Novel Coronavirus COVID-19
In response to the spread of the Novel Coronavirus (COVID-19), the Center for Medicare and Medicaid Services (CMS), Maricopa County Public Health (MCPH) and Arizona Department of Health Services (ADHS) have continued to provide guidance for older adults who have a significantly greater health risk as it pertains to the COVID-19 virus. Quail Manor has been hard at work to safeguard our Residents, their family members and our Associates. In addition to limiting outside exposure from visitors and the avoidance of crowds, CMS, MCPH and ADHS are now recommending that we CLOSE our communities to all Non-Essential Visitors.
Quail Manor takes our responsibility to our Residents, family members, and Associates very seriously. In addition to community closures to non-essential visitors, for our Resident’s continued protection and health, Quail Manor has made the following changes to operations and services our in our communities. Quail Manor is accountable to our Residents, Associates, Family members, and our Communities for how we respond to the COVID-19 outbreak. These measures are for everyone’s safety and will only be in place as long as absolutely necessary to accomplish that goal.
* Community Closure to ALL Non-Essential Visitors.
* Essential visitors will undergo a daily health screening, temperature monitoring and approval for each visit.
* Essential Visitors are defined as: Those visitors who are medically necessary (e.g. physicians), authorized suppliers and vendors, or those who have been cleared on an individual basis (such as in compassionate, end-of-life cases) by the community Executive Director
* All group/congregant activities are canceled.
* Off-Campus/Day Trips with Family are very strongly discouraged. If you choose to take your family member out of our building, we will be required to quarantine him/her to a very limited area to ensure there is not potential exposure to other Residents.
* Quail Manor Associates will undergo a daily health screening, temperature monitoring and approval before they can work their shift.
If your mother and father are no longer able to keep up the family home it might be time to help them move gracefully into a smaller space. Time to be brave and give up your childhood room, despite the many fond memories you have of it!
Make your parents part of the discussion
It may be tempting to just take over your mother’s life and do what you think is best for her. But that can be very insulting to an elderly person who has made her own decisions all her life until now. Unless she has become cognitively disabled, where to move should be her decision.
That said, your parent is likely to recognize that it’s time to move to a smaller place. Luckily, there are many attractive options. A condominium may be a good option because there’s no yard work, and you can look for one with an elevator. Condos are often more efficient than single family homes, and they often cost less to heat and insure.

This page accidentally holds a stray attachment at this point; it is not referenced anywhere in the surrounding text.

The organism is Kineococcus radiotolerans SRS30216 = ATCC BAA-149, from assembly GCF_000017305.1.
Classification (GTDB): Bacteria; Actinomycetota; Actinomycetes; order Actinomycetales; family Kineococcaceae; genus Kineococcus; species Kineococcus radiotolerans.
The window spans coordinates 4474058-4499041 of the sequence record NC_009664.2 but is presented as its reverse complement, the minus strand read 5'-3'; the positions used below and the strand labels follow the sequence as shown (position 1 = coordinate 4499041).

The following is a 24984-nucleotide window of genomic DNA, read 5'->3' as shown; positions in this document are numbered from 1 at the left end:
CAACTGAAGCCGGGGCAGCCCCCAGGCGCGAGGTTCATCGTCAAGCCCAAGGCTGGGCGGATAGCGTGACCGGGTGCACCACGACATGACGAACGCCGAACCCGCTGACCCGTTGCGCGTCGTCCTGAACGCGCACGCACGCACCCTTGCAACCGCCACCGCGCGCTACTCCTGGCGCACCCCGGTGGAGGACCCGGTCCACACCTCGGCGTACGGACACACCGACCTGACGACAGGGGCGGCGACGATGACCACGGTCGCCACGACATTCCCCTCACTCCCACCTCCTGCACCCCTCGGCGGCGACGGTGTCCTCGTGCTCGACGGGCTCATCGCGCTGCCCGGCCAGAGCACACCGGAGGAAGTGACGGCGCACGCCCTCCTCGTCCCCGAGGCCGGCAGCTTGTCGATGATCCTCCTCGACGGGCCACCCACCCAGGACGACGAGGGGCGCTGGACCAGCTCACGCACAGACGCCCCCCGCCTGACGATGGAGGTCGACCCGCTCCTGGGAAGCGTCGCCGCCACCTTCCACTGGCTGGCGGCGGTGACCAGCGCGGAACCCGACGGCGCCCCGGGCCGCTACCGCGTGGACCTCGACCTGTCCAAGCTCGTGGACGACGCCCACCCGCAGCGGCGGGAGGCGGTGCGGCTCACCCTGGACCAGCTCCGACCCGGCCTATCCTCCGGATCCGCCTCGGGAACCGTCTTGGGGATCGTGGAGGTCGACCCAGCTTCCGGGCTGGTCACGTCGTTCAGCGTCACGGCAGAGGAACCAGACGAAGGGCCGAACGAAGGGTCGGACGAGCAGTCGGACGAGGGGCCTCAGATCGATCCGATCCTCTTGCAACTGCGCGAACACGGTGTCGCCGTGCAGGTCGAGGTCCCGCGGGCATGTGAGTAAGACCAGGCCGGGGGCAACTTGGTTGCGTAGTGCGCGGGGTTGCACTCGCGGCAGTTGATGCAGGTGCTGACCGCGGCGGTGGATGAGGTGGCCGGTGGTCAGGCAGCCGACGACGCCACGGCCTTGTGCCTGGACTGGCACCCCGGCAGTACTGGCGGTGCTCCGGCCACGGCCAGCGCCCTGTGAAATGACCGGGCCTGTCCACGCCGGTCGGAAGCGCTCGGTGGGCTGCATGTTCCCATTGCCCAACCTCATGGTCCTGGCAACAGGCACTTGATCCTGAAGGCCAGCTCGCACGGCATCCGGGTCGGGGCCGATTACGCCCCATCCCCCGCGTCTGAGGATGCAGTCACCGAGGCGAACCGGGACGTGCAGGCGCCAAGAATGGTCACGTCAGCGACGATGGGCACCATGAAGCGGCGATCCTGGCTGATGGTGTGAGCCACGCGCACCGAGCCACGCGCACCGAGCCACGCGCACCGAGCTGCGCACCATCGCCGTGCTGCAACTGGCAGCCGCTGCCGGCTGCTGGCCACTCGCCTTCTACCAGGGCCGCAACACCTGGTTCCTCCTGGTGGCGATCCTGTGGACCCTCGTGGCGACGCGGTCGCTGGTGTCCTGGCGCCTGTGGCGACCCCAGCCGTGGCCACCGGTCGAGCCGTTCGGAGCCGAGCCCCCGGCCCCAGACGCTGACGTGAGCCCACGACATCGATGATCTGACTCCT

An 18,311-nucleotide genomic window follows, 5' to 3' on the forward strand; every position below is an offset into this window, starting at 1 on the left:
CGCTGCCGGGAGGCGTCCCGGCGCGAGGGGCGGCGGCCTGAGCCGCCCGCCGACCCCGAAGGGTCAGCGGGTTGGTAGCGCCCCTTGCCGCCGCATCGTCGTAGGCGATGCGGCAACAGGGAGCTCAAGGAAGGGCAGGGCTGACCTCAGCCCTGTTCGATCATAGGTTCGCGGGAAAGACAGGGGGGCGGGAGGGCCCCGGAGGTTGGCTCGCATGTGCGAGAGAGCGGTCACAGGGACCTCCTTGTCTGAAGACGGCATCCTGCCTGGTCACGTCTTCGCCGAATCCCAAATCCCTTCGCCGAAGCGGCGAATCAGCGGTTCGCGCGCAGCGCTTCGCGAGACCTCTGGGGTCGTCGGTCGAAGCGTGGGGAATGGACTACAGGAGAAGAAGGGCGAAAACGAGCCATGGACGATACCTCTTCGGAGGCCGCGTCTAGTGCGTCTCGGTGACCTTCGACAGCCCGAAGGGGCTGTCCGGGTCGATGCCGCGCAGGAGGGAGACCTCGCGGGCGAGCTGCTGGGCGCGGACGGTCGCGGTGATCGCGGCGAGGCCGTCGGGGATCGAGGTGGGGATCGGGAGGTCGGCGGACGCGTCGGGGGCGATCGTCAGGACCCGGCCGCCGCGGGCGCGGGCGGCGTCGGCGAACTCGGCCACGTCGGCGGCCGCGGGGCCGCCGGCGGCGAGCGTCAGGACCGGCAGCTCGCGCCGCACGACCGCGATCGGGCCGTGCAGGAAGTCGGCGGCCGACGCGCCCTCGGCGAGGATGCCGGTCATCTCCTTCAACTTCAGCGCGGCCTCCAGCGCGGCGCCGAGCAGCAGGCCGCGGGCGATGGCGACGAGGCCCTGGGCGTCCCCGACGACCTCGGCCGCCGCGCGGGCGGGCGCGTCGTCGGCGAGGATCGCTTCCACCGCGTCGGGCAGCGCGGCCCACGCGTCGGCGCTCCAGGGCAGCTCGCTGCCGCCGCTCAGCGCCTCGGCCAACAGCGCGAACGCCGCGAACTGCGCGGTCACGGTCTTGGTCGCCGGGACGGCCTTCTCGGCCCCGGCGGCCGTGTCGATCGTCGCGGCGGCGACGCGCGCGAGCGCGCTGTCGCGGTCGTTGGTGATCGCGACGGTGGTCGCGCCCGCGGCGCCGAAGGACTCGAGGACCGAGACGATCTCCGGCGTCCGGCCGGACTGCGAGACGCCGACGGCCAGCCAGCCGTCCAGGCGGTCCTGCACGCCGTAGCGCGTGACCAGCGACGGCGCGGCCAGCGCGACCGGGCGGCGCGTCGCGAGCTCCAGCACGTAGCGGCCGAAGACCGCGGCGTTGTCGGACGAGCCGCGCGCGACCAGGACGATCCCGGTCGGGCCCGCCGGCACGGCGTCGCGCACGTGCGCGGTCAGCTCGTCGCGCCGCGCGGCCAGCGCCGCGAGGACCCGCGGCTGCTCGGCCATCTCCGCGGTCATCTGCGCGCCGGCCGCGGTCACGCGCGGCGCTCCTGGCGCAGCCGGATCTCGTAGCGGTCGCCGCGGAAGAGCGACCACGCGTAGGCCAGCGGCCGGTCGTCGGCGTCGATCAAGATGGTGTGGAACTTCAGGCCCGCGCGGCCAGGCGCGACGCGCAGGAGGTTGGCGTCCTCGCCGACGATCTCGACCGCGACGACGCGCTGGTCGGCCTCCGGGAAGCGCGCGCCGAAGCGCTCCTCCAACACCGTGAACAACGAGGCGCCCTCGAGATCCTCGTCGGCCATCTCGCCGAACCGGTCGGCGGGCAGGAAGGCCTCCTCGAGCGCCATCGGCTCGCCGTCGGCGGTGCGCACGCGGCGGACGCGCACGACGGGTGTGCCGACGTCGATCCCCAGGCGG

If mom or dad still likes to garden, a small home with a front or back yard may be the best option. Tiny houses are all the rage. Look for one that is 600 square feet or so.
Consider “greening” Mom or Dad’s new home by installing good insulation, energy-star appliances, and LED light fixtures. That will substantially cut down on her utility bills.
Many people find the act of unloading half or more of their belongings incredibly liberating. You might be surprised at how willingly your parents will part with much of their clutter–especially if you offer to help them move it out of the attic.
Try to find good homes for things of value. You may find that your parents are much more amenable to giving up their dining room set if they know it went to a friend or grandchild.
Also, if you point out that a less-well-off family could use that living room suite, your parents may be better reconciled to parting with it. Little known fact: Goodwill Industries will make house calls for large donations of furniture. Salvation Army does the same thing.
If your parents have been maintaining your childhood bedroom as a shrine, it’s time to let it go. Give yourself and your siblings forty-eight hours notice to move their stuff and, if they don’t, give all of it away.
If a parent digs in his heels about giving up a few of his belongings, consider hiring a senior move manager to smooth things along.
Once you have mom and dad in a smaller home, you will want to set them up with other services that will help them maintain their independence. This is particularly critical if you live in another state and cannot check in on them every day.
Buy them a smartphone if they don’t have one already. Teach them to use Uber and Lyft. Teach them to use Google maps as a navigation service.
Don’t overlook good old Meals on Wheels, a federal program immune to budget cuts. The meals are so big and nutrient rich, mom and dad can get through the rest of the day on protein bars if they need to. Meals on Wheels are distributed locally, but people over 60 are generally eligible. Those without disabilities may have to pay around $150 a month.
If mom and dad are disabled, you can hire a care service to help them remain independent. Care services take care of daily chores like cleaning, cooking, and helping clients with bathing and dressing.
Whether you are near or far, today’s services and technology give you the peace of mind you need that your parents are safe and cared for.